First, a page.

Abena Joan Brown, Black Theater Pioneer, Touched Everyone She Knew
Norman Parish | 7/23/2015, 12:59 p.m.
When my dad died, my family scrabbled to find a place to hold his memorial in Chicago.
He was an artist reared on the South Side but spent the last two decades of his life operating a gallery in Washington, D.C.
The answer became clear. We held Norman Parish Jr.’s memorial on Aug. 31, 2013 at the eta Creative Arts Theater (eta), 7558 S. South Chicago Ave., Chicago.
My dad was good friends with eta’s founder, Abena Joan Brown.
Like almost every artist she met, Brown was a powerful influence in his life.
“She was an extraordinary person in the arts,” said Useni Perkins, a writer who had known Brown for roughly a half century. “She had a strong compassion for black people.”
On July 12, Brown, herself, died after a short illness. She was 87. I have been thinking about her a lot since she died and it occurred to me, she had not only positively impacted hundreds of artists and entertainers, but me, as well.
Aside from majoring in mass communications to become a journalist, I also majored in speech and drama largely because I was influenced by the plays Brown held at eta.
Both my sister and I eventually performed in plays tied to Katherine Dunham’s production group in Southern Illinois.
My acting, however, was nothing to write home about.
But the first poem I ever won an award for was about a dinner at Brown’s apartment on the 7600 block of South Bennett St.
She was a great cook, storyteller and host.
Her home was filled with African American and African art. Even her hallway outside her apartment had paintings hanging in it.
She loved to entertain.
There were Kwanzaa celebrations and African naming ceremonies at her home.
Brown loved being in the center of things and she loved to work with youth. In her many visits to Africa, she brought several black youth along with her.
“We felt as a people that we couldn’t progress unless we understood our relationship with Africa,” Perkins said.
And she had many productions for black children at her theater, the eta, which is a 200-seat playhouse with a gallery space and classrooms.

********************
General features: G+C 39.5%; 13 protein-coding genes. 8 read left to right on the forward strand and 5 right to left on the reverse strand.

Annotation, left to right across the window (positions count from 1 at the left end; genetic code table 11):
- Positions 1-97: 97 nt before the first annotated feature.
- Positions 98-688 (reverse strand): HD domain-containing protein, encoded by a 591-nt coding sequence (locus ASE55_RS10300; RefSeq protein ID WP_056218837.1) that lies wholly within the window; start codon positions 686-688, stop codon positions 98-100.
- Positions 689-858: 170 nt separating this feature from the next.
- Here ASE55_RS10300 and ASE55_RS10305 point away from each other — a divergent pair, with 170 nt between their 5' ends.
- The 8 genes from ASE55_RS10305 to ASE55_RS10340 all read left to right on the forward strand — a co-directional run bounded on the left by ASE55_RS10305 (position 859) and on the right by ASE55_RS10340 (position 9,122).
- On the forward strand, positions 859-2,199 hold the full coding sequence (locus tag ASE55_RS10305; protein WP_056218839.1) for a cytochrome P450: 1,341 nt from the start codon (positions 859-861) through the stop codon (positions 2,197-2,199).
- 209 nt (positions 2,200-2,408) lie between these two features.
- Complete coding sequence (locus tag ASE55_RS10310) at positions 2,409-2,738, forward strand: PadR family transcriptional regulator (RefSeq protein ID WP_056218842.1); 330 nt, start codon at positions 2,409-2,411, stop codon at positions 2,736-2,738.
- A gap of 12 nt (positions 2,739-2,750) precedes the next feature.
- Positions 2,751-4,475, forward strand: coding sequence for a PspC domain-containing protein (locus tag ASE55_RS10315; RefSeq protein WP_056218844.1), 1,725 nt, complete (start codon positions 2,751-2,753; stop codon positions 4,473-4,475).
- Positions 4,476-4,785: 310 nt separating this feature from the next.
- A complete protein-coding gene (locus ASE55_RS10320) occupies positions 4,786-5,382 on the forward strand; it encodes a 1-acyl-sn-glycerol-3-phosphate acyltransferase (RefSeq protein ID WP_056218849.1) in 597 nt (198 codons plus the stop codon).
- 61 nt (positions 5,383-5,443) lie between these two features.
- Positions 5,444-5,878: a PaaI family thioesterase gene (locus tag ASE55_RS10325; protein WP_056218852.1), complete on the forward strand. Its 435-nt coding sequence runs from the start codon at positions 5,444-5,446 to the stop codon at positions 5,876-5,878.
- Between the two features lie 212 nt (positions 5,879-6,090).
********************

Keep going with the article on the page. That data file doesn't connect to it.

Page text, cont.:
Overall, Brown produced more than 200 theatre productions before she retired in 2011. She was president and producer of eta from its start in 1971.
Brown, a Chicago native, began her interest in the arts at age 3 when she began dancing. Her passion for the arts continued into adulthood gaining widespread experience as an actress, company manager, stage manager and producer. She helped start many other theaters and was inducted into the Women’s Hall of Fame in 1991 and into the Literary Hall of Fame at the Gwendolyn Brooks Center at Chicago State University in 2000.
“She was one of the most brilliant women that I knew,” said Val Gray Ward, founder of the Kuumba Theatre in 1968.
Brown received her bachelor’s degree from Roosevelt University in Chicago and a master’s degree from the University of Chicago’s school of social service administration, one of the firsts blacks to get a degree in that program.
She even helped other blacks to attend the university.
She was very nice but she didn’t tolerate nonsense.
“She was bold and audacious,” Perkins recalled. “She was perhaps over demanding because of her desire for quality theater.”
But Perkins, who wrote several plays for Brown, acknowledged that she inspired him.
She inspired my dad, too.
In the late 1970s, my dad created a painting called the “Naming Ceremony,” which depicted an African naming ceremony at Brown’s apartment.
In March, I made the image the cover of my Facebook page. The painting, itself, is in storage in Washington, D.C.
I always liked that painting.
I also always liked Brown. She seemed to be around whenever you needed her. And her theater was the perfect place for my dad’s memorial a couple of years ago. Her staff made my family comfortable during our grief.
On Thursday, Brown’s memorial will be held at Metropolitan Community Apostolic Church, 4100 S. King Drive, Chicago. Doors open at 6 p.m.
By: Norman Parish